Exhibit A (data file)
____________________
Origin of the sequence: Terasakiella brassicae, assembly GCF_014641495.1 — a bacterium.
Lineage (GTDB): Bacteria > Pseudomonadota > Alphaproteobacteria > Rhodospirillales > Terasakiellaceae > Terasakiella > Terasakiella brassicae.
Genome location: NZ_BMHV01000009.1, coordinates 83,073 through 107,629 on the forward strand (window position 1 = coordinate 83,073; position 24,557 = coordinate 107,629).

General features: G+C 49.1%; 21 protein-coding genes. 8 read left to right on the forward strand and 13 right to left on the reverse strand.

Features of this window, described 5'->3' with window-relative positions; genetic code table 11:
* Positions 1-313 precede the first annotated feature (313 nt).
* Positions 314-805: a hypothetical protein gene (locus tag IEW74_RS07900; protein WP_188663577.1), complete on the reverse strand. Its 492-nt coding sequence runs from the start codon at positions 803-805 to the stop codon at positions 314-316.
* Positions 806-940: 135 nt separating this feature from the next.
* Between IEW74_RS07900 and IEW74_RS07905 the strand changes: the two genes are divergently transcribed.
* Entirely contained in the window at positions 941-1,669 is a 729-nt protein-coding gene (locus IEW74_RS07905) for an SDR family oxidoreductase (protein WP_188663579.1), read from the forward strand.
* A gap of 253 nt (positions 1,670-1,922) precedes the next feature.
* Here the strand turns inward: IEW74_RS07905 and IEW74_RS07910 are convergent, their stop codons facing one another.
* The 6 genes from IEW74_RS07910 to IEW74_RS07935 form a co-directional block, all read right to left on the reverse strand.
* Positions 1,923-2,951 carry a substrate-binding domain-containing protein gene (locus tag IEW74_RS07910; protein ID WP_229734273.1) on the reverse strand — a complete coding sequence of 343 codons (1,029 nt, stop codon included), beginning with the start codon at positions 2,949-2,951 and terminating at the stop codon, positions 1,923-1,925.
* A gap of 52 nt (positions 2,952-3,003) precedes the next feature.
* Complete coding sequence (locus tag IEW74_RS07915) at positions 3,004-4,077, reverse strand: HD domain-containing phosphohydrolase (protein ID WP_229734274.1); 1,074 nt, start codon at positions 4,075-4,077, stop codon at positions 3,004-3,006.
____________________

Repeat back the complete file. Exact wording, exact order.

Origin of the sequence: Terasakiella brassicae, assembly GCF_014641495.1 — a bacterium.
Lineage (GTDB): Bacteria > Pseudomonadota > Alphaproteobacteria > Rhodospirillales > Terasakiellaceae > Terasakiella > Terasakiella brassicae.
Genome location: NZ_BMHV01000009.1, coordinates 83,073 through 107,629 on the forward strand (window position 1 = coordinate 83,073; position 24,557 = coordinate 107,629).

General features: G+C 49.1%; 21 protein-coding genes. 8 read left to right on the forward strand and 13 right to left on the reverse strand.

Features of this window, described 5'->3' with window-relative positions; genetic code table 11:
* Positions 1-313 precede the first annotated feature (313 nt).
* Positions 314-805: a hypothetical protein gene (locus tag IEW74_RS07900; protein WP_188663577.1), complete on the reverse strand. Its 492-nt coding sequence runs from the start codon at positions 803-805 to the stop codon at positions 314-316.
* Positions 806-940: 135 nt separating this feature from the next.
* Between IEW74_RS07900 and IEW74_RS07905 the strand changes: the two genes are divergently transcribed.
* Entirely contained in the window at positions 941-1,669 is a 729-nt protein-coding gene (locus IEW74_RS07905) for an SDR family oxidoreductase (protein WP_188663579.1), read from the forward strand.
* A gap of 253 nt (positions 1,670-1,922) precedes the next feature.
* Here the strand turns inward: IEW74_RS07905 and IEW74_RS07910 are convergent, their stop codons facing one another.
* The 6 genes from IEW74_RS07910 to IEW74_RS07935 form a co-directional block, all read right to left on the reverse strand.
* Positions 1,923-2,951 carry a substrate-binding domain-containing protein gene (locus tag IEW74_RS07910; protein ID WP_229734273.1) on the reverse strand — a complete coding sequence of 343 codons (1,029 nt, stop codon included), beginning with the start codon at positions 2,949-2,951 and terminating at the stop codon, positions 1,923-1,925.
* A gap of 52 nt (positions 2,952-3,003) precedes the next feature.
* Complete coding sequence (locus tag IEW74_RS07915) at positions 3,004-4,077, reverse strand: HD domain-containing phosphohydrolase (protein ID WP_229734274.1); 1,074 nt, start codon at positions 4,075-4,077, stop codon at positions 3,004-3,006.